News story

Flanders' Fields Memorial Garden opens

Two Royal heads of state joined in remembrance at the opening of a commemorative garden at Wellington Barracks in London.

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Her Majesty The Queen lays a wreath at the Memorial Garden [Picture: Sergeant Rupert Frere RLC, Crown copyright]
Her Majesty The Queen lays a wreath at the Memorial Garden

Her Majesty The Queen and His Majesty Philippe, the King of the Belgians, attended a service of dedication at the Flanders’ Fields Memorial Garden, 100 years after the outbreak of the First World War.

The Flanders’ Fields Memorial Garden has been created with soil taken from the 70 battlefields and Commonwealth War Grave cemeteries in Flanders where so many millions had died.

This ‘sacred soil’ was gathered, with the support of the Commonwealth War Graves Commission, by Belgian and British schoolchildren, several of whom attended today’s opening event.

Her Majesty The Queen and the King of the Belgians laid wreaths in the garden.

The service of dedication at the Memorial Garden
His Royal Highness Prince Philip, Her Majesty The Queen, His Majesty King Philippe and His Royal Highness Prince William [Picture: Sergeant Rupert Frere RLC, Crown copyright]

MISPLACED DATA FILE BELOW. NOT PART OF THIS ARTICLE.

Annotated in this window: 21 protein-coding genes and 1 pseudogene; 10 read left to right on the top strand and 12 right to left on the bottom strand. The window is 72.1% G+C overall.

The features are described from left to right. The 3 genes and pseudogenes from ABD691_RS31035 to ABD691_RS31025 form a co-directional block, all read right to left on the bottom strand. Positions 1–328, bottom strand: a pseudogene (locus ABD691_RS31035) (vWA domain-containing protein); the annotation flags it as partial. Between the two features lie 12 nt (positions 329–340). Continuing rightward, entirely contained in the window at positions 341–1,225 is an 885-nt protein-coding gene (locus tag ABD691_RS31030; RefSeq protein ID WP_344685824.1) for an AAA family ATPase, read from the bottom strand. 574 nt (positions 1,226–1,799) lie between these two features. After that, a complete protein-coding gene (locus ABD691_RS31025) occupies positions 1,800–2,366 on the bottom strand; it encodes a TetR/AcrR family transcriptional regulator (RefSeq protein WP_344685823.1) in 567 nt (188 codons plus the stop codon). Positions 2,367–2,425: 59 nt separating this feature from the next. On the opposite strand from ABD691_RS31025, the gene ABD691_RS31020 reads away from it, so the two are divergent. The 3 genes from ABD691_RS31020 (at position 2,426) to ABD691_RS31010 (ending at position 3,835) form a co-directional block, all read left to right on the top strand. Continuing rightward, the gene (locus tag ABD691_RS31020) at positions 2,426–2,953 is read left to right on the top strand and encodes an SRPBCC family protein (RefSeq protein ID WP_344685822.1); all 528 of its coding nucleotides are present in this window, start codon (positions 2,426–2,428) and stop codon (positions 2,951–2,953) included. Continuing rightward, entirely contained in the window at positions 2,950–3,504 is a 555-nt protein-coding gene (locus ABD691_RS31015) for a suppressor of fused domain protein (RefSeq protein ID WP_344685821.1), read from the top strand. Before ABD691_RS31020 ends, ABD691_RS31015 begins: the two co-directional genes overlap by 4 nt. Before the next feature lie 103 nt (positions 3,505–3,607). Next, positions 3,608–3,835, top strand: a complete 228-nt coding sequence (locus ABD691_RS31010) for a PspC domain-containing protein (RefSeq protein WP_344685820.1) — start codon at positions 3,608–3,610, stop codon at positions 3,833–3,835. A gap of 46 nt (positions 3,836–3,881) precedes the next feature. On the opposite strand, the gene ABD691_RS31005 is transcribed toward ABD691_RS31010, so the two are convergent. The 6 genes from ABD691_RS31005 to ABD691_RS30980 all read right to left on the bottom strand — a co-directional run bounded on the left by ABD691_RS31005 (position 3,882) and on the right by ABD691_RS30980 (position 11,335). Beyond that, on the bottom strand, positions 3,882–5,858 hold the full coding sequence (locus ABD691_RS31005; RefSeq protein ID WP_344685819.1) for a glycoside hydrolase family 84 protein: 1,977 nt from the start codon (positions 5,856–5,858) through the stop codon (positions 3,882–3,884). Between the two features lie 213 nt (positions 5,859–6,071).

The memorial garden has been created in London at Wellington Barracks adjacent to Buckingham Palace.

Designed by a Belgian architect, Piet Blanckaert, it is inspired by the design of First World War memorials and carries the insignia of all 7 Guards’ Regiments who sacrificed so much on the battlefields of Flanders.

During the course of the war they were awarded 25 Victoria Crosses and by the end 16,000 soldiers from the Household Division were killed and are now buried in the 70 cemeteries of Flanders or remembered on the walls of the Menin Gate in Ypres.

Major General Edward Smyth-Osbourne, the General Officer Commanding the Household Division and Headquarters London District, said:

The Guards fought in almost every battle of the First World War. This memorial garden stands proud testament to their achievements in what Winston Churchill called ‘the world crisis’, and is testament to the traditions that we all strive to live up to today.

Combined with the Guards Museum and Guards Chapel, the new public access venue at Wellington Barracks will provide a rewarding experience for people in Britain who may be unable to make the journey to the battlefields themselves.

The garden will be open to the public daily between 10am and 4pm.

Published 6 November 2014